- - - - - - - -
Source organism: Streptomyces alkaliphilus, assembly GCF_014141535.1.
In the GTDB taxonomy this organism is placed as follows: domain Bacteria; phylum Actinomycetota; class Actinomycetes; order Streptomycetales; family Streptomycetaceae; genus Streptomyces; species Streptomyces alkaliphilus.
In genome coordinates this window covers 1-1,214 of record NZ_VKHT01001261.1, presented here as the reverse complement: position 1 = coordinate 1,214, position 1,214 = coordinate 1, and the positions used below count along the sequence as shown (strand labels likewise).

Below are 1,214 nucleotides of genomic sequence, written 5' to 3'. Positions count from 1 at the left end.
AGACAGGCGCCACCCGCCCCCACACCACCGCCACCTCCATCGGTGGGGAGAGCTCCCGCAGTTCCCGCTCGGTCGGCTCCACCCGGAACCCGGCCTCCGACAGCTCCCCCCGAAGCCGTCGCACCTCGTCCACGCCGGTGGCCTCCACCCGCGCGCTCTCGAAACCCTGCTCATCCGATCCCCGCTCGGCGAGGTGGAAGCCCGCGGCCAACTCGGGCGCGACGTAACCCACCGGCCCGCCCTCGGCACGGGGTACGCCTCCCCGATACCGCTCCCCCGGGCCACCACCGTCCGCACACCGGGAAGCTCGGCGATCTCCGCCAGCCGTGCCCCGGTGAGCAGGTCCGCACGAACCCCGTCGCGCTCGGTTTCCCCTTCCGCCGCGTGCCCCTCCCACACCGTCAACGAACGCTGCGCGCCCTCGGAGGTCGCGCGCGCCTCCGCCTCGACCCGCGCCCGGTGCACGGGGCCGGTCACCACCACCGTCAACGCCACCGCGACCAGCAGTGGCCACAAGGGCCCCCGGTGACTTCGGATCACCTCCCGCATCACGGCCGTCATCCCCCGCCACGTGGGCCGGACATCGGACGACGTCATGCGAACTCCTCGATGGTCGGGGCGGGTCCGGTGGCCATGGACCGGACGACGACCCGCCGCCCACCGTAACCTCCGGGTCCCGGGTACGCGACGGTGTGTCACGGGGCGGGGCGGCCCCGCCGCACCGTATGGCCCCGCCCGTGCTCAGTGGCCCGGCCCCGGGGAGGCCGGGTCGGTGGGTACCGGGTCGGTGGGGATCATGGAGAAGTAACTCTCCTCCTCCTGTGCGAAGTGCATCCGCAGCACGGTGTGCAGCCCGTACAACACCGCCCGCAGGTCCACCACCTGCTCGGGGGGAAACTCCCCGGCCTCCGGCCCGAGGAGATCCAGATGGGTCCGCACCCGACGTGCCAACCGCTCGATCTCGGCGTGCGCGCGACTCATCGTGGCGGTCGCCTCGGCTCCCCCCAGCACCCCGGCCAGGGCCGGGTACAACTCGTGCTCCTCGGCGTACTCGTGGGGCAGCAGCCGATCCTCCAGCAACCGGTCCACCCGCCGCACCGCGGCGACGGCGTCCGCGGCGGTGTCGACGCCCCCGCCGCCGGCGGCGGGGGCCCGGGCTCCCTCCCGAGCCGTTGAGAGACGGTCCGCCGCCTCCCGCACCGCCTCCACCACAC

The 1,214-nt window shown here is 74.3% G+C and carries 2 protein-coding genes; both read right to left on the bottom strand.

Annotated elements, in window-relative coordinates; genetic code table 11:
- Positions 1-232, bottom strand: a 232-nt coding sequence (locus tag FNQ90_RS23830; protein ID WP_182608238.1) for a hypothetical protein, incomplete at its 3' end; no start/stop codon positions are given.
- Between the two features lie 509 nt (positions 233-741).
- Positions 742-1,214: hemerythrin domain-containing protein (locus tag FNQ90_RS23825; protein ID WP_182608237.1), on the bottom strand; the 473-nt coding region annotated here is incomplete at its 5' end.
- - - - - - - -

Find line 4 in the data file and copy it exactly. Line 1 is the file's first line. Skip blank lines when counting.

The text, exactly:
Below are 1,214 nucleotides of genomic sequence, written 5' to 3'. Positions count from 1 at the left end.